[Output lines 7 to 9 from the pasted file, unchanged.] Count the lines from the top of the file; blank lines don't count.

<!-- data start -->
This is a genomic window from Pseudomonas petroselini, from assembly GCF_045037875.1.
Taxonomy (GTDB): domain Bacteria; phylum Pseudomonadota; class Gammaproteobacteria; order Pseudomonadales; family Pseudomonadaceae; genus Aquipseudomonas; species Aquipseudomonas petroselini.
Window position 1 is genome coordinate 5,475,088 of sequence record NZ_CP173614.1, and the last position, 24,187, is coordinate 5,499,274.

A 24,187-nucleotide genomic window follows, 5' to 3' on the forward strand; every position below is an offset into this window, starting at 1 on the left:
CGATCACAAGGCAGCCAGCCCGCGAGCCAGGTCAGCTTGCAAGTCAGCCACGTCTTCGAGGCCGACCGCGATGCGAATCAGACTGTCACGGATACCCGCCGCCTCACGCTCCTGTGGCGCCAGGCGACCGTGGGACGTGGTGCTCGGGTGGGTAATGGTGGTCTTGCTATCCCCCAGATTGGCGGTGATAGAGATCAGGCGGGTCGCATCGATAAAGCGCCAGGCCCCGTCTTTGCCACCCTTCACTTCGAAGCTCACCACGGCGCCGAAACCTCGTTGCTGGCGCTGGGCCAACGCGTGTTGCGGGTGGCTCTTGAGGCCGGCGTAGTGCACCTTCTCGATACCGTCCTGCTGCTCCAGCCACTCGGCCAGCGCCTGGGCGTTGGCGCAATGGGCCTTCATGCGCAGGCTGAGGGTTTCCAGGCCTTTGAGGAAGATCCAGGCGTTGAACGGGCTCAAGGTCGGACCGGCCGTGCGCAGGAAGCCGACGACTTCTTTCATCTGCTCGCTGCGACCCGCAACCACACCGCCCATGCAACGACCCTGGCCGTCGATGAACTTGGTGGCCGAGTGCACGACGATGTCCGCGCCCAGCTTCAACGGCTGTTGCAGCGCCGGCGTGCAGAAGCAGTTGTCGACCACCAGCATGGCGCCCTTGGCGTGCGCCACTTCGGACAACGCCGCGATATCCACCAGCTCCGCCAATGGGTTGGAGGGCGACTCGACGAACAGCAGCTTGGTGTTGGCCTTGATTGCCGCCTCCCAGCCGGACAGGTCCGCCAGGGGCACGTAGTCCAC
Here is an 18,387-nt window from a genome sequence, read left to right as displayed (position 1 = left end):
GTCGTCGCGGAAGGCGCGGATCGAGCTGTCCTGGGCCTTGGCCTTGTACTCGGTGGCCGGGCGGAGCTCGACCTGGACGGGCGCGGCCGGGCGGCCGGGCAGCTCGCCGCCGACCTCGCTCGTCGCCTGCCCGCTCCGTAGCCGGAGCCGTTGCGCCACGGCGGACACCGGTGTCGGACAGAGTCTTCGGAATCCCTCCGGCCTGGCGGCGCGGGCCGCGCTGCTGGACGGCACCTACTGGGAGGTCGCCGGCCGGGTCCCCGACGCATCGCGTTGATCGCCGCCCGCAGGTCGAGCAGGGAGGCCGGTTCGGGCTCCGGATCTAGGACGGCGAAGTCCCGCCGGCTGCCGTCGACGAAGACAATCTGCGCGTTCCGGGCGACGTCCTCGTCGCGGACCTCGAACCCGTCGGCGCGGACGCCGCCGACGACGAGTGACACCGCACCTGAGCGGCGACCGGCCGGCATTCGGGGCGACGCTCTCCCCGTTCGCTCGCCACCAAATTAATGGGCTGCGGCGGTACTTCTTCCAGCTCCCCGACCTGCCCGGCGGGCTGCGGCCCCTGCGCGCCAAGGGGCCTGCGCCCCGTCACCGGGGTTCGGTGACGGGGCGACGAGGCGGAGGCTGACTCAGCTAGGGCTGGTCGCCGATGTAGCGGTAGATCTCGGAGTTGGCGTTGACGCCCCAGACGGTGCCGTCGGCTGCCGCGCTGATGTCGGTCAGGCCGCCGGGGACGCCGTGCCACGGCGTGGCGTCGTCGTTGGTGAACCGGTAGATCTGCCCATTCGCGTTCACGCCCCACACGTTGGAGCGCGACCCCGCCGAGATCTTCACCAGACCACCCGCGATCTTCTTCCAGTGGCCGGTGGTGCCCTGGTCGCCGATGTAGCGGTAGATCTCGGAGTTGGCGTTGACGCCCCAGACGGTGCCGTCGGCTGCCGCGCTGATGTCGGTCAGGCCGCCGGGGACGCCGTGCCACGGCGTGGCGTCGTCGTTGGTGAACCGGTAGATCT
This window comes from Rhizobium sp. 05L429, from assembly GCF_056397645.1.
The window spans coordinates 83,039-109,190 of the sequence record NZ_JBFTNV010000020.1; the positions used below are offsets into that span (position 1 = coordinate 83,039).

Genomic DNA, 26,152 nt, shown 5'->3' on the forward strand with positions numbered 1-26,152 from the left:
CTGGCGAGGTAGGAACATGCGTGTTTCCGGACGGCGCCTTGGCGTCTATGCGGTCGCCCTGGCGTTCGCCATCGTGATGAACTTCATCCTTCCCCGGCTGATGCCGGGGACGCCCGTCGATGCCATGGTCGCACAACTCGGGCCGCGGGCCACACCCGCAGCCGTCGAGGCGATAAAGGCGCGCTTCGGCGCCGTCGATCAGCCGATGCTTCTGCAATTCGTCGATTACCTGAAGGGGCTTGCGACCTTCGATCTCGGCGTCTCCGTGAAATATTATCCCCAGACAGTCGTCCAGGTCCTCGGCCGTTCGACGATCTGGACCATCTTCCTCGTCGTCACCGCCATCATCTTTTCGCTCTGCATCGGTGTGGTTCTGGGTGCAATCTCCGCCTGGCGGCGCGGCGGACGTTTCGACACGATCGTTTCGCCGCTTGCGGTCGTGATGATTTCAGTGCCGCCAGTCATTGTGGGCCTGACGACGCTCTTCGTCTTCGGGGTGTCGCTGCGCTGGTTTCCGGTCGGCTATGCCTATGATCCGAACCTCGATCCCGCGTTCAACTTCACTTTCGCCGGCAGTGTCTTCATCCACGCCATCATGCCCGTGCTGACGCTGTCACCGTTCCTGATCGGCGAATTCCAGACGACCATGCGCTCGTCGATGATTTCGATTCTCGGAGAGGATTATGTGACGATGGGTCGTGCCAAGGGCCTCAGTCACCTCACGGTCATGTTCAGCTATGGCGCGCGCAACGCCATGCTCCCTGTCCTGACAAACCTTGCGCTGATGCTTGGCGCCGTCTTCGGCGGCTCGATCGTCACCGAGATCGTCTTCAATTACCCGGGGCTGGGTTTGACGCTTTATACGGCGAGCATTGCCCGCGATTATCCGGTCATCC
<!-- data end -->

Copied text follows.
GTCGTCGCGGAAGGCGCGGATCGAGCTGTCCTGGGCCTTGGCCTTGTACTCGGTGGCCGGGCGGAGCTCGACCTGGACGGGCGCGGCCGGGCGGCCGGGCAGCTCGCCGCCGACCTCGCTCGTCGCCTGCCCGCTCCGTAGCCGGAGCCGTTGCGCCACGGCGGACACCGGTGTCGGACAGAGTCTTCGGAATCCCTCCGGCCTGGCGGCGCGGGCCGCGCTGCTGGACGGCACCTACTGGGAGGTCGCCGGCCGGGTCCCCGACGCATCGCGTTGATCGCCGCCCGCAGGTCGAGCAGGGAGGCCGGTTCGGGCTCCGGATCTAGGACGGCGAAGTCCCGCCGGCTGCCGTCGACGAAGACAATCTGCGCGTTCCGGGCGACGTCCTCGTCGCGGACCTCGAACCCGTCGGCGCGGACGCCGCCGACGACGAGTGACACCGCACCTGAGCGGCGACCGGCCGGCATTCGGGGCGACGCTCTCCCCGTTCGCTCGCCACCAAATTAATGGGCTGCGGCGGTACTTCTTCCAGCTCCCCGACCTGCCCGGCGGGCTGCGGCCCCTGCGCGCCAAGGGGCCTGCGCCCCGTCACCGGGGTTCGGTGACGGGGCGACGAGGCGGAGGCTGACTCAGCTAGGGCTGGTCGCCGATGTAGCGGTAGATCTCGGAGTTGGCGTTGACGCCCCAGACGGTGCCGTCGGCTGCCGCGCTGATGTCGGTCAGGCCGCCGGGGACGCCGTGCCACGGCGTGGCGTCGTCGTTGGTGAACCGGTAGATCTGCCCATTCGCGTTCACGCCCCACACGTTGGAGCGCGACCCCGCCGAGATCTTCACCAGACCACCCGCGATCTTCTTCCAGTGGCCGGTGGTGCCCTGGTCGCCGATGTAGCGGTAGATCTCGGAGTTGGCGTTGACGCCCCAGACGGTGCCGTCGGCTGCCGCGCTGATGTCGGTCAGGCCGCCGGGGACGCCGTGCCACGGCGTGGCGTCGTCGTTGGTGAACCGGTAGATCT
This window comes from Rhizobium sp. 05L429, from assembly GCF_056397645.1.
The window spans coordinates 83,039-109,190 of the sequence record NZ_JBFTNV010000020.1; the positions used below are offsets into that span (position 1 = coordinate 83,039).